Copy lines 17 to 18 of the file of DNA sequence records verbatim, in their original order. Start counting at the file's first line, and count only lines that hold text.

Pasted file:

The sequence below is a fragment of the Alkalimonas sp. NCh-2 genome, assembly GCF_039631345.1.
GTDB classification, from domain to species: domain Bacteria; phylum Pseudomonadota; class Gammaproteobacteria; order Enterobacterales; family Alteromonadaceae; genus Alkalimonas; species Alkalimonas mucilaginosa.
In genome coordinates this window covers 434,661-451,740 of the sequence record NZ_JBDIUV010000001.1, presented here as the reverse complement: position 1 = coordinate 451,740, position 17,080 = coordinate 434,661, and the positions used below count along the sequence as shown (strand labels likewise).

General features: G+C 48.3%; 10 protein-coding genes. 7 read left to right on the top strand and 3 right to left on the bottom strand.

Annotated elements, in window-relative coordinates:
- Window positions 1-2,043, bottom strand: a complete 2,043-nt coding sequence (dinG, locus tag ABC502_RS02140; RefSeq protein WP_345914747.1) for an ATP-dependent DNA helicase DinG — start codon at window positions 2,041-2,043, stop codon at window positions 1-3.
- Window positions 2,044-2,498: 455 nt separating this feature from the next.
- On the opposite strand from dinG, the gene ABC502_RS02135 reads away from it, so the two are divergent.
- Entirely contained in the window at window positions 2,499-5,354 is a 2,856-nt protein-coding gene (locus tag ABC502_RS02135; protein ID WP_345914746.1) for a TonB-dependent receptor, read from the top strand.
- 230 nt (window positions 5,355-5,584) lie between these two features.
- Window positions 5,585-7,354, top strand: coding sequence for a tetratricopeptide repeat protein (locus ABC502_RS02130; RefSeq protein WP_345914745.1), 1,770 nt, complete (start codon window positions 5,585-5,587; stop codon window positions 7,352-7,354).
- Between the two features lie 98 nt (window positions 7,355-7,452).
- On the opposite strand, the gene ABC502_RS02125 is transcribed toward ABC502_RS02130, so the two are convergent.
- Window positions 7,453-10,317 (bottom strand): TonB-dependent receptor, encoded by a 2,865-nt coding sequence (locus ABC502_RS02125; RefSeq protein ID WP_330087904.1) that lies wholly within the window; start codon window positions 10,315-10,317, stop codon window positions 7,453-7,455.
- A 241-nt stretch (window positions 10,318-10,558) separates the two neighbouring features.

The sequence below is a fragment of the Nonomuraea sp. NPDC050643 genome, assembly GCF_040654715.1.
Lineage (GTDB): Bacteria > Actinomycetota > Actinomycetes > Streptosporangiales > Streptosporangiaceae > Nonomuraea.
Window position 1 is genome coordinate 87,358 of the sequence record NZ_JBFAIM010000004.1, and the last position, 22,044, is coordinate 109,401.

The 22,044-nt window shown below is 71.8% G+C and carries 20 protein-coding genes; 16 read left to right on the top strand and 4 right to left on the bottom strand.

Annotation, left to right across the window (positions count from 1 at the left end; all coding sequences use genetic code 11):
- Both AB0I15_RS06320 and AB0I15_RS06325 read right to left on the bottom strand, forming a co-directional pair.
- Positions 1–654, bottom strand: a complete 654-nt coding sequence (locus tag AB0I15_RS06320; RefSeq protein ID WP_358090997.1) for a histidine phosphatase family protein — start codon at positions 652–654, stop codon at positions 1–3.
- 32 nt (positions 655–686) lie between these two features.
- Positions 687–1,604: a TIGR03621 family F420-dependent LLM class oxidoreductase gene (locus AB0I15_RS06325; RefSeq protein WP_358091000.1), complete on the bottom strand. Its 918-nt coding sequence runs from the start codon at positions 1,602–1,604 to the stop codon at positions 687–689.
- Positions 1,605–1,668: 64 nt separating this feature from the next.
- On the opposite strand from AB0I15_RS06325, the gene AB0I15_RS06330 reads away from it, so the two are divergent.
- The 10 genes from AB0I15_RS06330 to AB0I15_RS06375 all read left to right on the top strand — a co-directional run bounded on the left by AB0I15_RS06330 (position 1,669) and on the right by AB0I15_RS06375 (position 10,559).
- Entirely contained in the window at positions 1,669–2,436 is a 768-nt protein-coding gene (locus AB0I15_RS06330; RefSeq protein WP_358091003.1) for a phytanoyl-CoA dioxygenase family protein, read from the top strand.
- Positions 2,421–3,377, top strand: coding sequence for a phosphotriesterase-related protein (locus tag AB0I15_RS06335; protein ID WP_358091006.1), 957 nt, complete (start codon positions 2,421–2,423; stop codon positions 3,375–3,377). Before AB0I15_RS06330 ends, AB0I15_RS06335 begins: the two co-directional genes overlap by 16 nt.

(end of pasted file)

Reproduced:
Lineage (GTDB): Bacteria > Actinomycetota > Actinomycetes > Streptosporangiales > Streptosporangiaceae > Nonomuraea.
Window position 1 is genome coordinate 87,358 of the sequence record NZ_JBFAIM010000004.1, and the last position, 22,044, is coordinate 109,401.